A. While each ARCHER2 node has more memory than an ARCHER node, the large number of processor on ARCHER2 nodes means that there is slightly less memory per processor. This can result in jobs that ran fine on ARCHER failing because they use up all of the node memory. We recommend that you try running the same job on underpopulated nodes. This can be done by editing reducing the --ntasks-per-node in your Slurm submission script. Please lower it to half of its value when it fails (so if you have --ntasks-per-node=128, reduce it to --ntasks-per-node=64).

If the problem persists on underpopulated node, this may be a result of a known issue with the underlying libfabric on ARCHER2. You can find more information on this issue (including a temporary workaround) in the Known Issues section.

qstat, qsub 'Command not found'

Q. Commands such as qstat and qsub don't work - I get a "command not found" message - what am I doing wrong?

A. qstat and qsub were commands to access the PBS queue management system on ARCHER.

ARCHER2 uses Slurm instead of PBS - you can do all the same kinds of things but the commands are different.

The Running jobs documentation includes an introduction to Slurm commands.

Checking budgets

Q. How can I check which budget code(s) I can use?

A. You can check in SAFE by selecting Login accounts from the menu, select the login account you want to query.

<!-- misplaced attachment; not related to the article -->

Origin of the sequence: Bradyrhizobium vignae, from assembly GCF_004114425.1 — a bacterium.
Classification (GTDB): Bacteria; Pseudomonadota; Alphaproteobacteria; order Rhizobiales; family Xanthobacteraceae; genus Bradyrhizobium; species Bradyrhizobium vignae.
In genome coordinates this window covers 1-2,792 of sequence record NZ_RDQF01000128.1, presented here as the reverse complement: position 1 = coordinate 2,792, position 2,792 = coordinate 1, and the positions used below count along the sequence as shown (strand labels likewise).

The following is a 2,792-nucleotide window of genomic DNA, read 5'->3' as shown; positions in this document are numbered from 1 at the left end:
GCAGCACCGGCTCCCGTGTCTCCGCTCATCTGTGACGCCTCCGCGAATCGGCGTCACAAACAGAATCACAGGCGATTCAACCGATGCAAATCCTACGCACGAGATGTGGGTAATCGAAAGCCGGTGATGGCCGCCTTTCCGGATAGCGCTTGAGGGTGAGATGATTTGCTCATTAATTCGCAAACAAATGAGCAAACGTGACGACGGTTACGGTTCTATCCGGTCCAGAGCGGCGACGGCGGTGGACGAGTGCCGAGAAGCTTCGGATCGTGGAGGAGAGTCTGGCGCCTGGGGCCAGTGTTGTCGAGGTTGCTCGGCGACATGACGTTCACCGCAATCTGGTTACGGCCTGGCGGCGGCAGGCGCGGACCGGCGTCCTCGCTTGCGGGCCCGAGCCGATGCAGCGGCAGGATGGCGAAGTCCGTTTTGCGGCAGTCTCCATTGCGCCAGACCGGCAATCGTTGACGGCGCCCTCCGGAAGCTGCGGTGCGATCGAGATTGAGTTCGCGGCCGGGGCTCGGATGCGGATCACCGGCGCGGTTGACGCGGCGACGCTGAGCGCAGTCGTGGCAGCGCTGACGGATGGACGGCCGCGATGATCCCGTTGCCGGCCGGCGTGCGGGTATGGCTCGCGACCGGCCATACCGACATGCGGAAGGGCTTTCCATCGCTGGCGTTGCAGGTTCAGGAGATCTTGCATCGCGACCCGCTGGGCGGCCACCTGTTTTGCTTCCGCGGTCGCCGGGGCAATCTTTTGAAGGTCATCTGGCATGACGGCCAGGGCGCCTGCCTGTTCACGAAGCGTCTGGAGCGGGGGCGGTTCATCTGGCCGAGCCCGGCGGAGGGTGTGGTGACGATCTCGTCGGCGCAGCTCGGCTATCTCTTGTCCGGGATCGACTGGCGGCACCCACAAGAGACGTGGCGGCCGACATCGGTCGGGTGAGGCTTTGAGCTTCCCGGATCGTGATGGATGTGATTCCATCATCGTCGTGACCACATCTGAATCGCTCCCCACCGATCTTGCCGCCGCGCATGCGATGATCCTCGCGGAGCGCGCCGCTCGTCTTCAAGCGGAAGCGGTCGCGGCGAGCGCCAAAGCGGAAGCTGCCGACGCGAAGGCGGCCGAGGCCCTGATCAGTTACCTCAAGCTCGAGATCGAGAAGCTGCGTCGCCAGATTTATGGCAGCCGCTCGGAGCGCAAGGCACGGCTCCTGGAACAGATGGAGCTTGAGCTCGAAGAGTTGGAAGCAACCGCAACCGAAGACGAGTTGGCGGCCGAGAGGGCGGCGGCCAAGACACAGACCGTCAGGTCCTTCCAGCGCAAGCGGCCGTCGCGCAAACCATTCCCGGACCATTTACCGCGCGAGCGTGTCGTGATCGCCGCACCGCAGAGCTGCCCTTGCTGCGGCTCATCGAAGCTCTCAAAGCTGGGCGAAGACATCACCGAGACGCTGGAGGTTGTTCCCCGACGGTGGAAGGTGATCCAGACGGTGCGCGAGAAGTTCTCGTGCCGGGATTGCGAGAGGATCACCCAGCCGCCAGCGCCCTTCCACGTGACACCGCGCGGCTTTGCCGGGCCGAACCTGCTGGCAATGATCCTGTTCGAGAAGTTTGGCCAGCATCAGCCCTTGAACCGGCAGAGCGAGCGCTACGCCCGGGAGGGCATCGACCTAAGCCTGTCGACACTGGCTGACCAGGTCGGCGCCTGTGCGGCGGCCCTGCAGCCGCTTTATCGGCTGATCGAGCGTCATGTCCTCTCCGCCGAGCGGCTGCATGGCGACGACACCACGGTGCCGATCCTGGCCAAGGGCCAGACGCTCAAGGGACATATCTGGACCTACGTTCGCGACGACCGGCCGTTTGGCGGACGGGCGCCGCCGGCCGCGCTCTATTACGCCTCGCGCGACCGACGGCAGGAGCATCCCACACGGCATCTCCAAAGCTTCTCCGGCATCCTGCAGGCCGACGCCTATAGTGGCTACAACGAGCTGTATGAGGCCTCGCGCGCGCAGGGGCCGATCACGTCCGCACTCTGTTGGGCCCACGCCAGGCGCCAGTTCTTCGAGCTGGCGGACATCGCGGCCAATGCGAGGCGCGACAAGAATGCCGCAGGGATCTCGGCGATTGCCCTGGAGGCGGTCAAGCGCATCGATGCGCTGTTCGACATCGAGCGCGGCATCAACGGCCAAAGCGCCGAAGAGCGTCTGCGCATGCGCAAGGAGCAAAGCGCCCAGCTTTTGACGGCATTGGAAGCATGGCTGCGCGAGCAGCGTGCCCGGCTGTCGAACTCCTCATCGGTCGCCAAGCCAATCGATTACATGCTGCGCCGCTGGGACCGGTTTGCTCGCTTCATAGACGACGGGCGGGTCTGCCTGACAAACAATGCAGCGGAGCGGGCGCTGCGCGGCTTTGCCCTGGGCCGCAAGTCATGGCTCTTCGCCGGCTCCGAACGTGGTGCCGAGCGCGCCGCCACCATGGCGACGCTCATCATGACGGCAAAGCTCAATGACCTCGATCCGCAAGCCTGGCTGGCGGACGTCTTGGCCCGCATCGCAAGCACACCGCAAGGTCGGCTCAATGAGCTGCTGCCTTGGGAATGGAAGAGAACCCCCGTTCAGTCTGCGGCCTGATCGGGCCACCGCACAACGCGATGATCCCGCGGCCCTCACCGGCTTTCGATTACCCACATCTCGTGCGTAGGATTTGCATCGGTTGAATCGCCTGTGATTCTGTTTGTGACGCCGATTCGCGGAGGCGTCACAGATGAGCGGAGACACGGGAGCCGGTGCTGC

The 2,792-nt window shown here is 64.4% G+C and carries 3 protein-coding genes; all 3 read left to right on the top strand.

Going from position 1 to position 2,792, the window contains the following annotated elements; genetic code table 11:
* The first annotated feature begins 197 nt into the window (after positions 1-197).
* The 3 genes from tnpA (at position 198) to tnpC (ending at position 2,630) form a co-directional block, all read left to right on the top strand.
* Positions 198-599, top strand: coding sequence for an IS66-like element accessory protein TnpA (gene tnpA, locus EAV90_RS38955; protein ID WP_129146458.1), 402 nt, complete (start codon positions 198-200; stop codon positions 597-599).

Under Login account details you will see each of the budget codes you have access to listed e.g. e123 resources and then under Resource Pool to the right of this, a note of the remaining budget.

When logged in to the machine you can also use the command

sacctmgr show assoc where user=$LOGNAME format=user,Account%12,MaxTRESMins,QOS%40

This will list all the budget codes that you have access to (but not the amount of budget available) e.g.

    User      Account  MaxTRESMins                                 QOS
-------- ------------ ------------ -----------------------------------
   userx    e123-test                   largescale,long,short,standard
   userx         e123        cpu=0      largescale,long,short,standard

This shows that userx is a member of budgets e123-test and e123. However, the cpu=0 indicates that the e123 budget is empty or disabled. This user can submit jobs using the e123-test budget.

You can only check the amount of available budget via SAFE - see above.

Estimated start time of queued jobs

Q. I’ve checked the estimated start time for my queued jobs using “squeue -u $USER --start”. Why does the estimated start time keep changing?

A. ARCHER2 uses the Slurm scheduler to queue jobs for the compute nodes. Slurm attempts to find a better schedule as jobs complete and new jobs are added to the queue. This helps to maximise the use of resources by minimising the number of idle compute nodes, in turn reducing your wait time in the queue.

However, If you periodically check the estimated start time of your queued jobs, you may notice that the estimate changes or even disappears. This is because Slurm only assigns the top entries in the queue with an estimated start time. As the schedule changes, your jobs could move in and out of this top region and thus gain or lose an estimated start time.